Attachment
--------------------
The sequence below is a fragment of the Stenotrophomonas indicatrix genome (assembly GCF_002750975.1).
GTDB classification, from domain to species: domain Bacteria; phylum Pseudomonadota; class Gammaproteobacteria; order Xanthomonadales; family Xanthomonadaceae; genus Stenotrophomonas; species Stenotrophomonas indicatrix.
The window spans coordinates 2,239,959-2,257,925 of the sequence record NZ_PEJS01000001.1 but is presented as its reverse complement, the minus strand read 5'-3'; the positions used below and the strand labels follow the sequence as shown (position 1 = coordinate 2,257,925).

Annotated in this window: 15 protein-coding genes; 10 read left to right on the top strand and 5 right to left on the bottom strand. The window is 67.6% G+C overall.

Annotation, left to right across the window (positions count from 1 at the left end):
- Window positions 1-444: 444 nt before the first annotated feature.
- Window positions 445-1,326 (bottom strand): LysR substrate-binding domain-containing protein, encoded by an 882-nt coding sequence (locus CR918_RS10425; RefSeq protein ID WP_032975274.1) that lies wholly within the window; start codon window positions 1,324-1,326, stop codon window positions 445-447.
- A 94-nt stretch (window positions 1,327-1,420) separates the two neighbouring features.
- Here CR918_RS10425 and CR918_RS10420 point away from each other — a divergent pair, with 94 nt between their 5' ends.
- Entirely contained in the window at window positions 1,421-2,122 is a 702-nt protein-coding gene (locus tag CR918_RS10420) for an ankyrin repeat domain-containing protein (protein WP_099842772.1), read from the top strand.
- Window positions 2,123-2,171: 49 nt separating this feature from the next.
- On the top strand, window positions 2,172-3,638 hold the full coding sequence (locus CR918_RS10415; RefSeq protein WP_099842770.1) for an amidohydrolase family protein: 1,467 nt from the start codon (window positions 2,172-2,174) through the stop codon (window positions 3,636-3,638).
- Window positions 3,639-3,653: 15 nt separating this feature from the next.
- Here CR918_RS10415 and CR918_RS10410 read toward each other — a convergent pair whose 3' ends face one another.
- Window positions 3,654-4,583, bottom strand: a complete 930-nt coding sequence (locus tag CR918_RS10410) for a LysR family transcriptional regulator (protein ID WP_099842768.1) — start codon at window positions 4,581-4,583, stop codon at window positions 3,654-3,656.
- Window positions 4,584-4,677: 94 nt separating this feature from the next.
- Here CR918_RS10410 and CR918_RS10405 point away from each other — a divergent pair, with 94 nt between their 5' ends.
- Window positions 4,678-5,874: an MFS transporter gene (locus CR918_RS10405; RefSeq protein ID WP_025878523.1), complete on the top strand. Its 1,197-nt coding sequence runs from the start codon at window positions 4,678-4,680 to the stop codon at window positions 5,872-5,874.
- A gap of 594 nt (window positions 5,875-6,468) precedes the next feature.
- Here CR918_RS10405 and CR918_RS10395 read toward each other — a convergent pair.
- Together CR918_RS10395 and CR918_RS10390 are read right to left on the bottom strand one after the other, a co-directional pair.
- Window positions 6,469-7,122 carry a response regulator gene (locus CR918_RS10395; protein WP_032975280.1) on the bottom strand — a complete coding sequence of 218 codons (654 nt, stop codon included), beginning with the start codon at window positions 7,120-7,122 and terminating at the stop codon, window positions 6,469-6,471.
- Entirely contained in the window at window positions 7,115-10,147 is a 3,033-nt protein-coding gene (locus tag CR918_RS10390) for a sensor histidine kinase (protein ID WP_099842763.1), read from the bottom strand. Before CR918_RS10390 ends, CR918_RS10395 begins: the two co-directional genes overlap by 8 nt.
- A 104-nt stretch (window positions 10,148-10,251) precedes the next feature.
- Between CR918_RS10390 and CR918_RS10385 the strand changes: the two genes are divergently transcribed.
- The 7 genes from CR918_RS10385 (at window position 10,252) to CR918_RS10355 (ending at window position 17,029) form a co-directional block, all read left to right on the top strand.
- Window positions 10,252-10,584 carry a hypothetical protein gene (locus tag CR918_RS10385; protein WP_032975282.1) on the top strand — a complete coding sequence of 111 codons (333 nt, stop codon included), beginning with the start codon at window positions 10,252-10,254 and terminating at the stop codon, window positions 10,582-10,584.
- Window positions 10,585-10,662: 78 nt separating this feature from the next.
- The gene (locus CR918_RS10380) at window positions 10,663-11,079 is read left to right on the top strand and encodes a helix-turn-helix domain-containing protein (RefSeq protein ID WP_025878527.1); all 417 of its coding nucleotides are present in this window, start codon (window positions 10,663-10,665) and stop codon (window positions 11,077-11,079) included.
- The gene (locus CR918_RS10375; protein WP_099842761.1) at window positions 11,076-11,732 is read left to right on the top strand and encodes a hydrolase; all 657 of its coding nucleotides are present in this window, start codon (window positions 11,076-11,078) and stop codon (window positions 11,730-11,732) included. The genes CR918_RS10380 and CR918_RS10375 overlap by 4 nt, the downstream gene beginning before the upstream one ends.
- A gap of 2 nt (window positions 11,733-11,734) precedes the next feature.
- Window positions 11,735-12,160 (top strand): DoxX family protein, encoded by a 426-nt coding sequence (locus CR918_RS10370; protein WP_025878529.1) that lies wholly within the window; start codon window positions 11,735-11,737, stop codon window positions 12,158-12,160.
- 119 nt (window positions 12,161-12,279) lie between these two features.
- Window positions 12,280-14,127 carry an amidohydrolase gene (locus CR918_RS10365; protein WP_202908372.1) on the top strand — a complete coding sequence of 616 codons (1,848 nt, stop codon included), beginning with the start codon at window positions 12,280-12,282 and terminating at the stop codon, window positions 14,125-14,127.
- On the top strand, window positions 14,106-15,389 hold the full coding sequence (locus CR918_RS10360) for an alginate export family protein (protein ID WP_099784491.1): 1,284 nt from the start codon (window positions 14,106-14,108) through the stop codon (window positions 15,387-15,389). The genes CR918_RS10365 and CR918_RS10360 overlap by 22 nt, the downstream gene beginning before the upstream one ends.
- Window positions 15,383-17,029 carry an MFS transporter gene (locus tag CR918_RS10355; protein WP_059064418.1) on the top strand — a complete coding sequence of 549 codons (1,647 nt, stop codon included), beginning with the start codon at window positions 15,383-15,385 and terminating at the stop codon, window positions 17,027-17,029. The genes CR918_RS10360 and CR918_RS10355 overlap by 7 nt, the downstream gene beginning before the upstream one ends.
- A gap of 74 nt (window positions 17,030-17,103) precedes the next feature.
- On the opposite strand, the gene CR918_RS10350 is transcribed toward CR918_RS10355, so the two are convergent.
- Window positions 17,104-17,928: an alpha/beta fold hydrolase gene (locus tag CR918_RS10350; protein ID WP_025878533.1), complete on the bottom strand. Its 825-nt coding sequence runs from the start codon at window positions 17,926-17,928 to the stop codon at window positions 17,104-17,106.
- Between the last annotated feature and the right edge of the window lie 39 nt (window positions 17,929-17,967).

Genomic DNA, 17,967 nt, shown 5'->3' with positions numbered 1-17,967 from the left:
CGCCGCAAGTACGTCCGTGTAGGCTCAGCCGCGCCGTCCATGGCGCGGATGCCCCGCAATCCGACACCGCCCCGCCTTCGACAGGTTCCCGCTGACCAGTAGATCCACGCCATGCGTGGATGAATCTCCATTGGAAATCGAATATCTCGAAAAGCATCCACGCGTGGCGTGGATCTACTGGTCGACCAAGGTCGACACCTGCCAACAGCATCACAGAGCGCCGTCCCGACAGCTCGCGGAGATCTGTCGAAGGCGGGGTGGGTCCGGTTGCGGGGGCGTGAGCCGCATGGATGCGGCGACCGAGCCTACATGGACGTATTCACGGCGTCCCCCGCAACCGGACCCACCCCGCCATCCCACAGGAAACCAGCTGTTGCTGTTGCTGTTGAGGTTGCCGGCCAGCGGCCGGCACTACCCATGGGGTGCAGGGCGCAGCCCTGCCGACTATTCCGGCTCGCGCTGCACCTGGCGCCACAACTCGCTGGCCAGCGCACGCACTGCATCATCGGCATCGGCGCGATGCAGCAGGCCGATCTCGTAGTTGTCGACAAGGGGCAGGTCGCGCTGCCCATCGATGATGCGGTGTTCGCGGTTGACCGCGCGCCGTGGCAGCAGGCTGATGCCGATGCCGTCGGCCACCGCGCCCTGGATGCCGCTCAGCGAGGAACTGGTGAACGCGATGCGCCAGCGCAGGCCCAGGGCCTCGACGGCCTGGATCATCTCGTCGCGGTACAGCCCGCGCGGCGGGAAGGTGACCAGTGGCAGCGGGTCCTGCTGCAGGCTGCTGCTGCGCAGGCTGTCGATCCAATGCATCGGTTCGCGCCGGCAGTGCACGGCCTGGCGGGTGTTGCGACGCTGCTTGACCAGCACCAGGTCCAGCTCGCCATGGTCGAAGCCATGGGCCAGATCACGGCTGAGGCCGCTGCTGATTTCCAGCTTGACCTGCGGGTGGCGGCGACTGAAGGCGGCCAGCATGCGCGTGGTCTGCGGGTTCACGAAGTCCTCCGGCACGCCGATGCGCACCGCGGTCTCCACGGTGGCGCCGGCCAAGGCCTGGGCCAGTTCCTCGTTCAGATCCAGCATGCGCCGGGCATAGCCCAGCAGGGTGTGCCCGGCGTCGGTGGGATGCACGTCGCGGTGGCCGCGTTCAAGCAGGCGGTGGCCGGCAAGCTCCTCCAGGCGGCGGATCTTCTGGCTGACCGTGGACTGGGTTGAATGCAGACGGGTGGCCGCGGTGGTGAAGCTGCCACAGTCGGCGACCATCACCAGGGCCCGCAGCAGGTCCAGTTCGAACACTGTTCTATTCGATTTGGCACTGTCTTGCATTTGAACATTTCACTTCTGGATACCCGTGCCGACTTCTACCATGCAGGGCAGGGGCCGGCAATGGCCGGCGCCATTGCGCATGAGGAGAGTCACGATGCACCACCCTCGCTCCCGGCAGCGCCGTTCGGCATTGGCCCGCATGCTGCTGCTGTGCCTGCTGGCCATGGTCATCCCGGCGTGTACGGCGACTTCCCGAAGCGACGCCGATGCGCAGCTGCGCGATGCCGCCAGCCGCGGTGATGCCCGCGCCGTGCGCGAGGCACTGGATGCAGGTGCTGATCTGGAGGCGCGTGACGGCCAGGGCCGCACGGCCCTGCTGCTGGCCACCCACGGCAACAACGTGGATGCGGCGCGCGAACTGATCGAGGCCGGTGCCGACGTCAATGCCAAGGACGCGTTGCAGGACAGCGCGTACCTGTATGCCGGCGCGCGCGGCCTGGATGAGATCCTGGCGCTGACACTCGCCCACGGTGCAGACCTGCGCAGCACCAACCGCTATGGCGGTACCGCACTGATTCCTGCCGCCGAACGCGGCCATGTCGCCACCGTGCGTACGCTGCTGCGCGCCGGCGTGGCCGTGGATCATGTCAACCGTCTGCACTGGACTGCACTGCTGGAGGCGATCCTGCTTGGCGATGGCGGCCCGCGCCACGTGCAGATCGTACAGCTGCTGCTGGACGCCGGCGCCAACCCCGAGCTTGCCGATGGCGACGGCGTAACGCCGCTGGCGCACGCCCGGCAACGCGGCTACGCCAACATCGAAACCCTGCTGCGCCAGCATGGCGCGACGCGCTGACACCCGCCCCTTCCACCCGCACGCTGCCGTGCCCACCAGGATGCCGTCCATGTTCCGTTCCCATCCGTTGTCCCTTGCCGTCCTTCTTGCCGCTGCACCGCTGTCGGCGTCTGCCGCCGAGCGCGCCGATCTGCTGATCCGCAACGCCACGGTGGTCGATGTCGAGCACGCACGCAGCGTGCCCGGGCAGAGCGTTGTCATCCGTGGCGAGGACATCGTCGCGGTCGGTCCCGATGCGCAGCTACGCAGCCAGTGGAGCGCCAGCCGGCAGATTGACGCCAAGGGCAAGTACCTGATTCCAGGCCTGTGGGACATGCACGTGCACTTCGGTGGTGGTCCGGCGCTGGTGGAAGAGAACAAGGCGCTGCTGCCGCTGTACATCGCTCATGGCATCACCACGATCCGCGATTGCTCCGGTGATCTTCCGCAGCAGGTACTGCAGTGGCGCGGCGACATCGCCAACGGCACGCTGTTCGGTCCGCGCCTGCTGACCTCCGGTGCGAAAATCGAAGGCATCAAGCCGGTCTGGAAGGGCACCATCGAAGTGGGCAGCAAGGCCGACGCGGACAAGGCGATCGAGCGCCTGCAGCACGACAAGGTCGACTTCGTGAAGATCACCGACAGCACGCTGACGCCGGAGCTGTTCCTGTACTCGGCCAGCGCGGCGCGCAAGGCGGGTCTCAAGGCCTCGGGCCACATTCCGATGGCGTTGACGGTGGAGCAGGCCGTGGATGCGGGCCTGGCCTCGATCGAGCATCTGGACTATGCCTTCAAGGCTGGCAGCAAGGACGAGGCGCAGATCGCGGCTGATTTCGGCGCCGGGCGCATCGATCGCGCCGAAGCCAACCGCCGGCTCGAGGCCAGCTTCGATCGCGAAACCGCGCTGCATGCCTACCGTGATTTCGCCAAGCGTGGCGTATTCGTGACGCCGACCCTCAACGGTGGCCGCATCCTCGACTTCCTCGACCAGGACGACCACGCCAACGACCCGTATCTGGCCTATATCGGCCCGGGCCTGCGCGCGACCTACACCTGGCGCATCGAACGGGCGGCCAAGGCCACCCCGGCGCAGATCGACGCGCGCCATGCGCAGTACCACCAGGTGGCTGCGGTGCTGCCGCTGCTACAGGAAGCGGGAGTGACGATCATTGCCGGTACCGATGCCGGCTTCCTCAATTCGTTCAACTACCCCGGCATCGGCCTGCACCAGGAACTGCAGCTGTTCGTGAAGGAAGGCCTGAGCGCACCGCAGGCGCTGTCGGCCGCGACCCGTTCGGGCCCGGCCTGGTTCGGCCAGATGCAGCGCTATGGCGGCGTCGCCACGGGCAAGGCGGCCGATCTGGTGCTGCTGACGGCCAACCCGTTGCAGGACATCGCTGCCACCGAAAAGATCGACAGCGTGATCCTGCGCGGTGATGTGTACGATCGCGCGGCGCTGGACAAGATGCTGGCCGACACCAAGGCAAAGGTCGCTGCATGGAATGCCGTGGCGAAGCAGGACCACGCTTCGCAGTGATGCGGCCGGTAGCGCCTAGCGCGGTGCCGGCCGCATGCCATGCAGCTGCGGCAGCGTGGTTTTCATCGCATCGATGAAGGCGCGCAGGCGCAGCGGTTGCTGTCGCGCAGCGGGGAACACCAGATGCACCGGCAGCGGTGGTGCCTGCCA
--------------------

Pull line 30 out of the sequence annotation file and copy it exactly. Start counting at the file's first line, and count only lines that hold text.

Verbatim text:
- The gene (locus CR918_RS10375; protein WP_099842761.1) at window positions 11,076-11,732 is read left to right on the top strand and encodes a hydrolase; all 657 of its coding nucleotides are present in this window, start codon (window positions 11,076-11,078) and stop codon (window positions 11,730-11,732) included. The genes CR918_RS10380 and CR918_RS10375 overlap by 4 nt, the downstream gene beginning before the upstream one ends.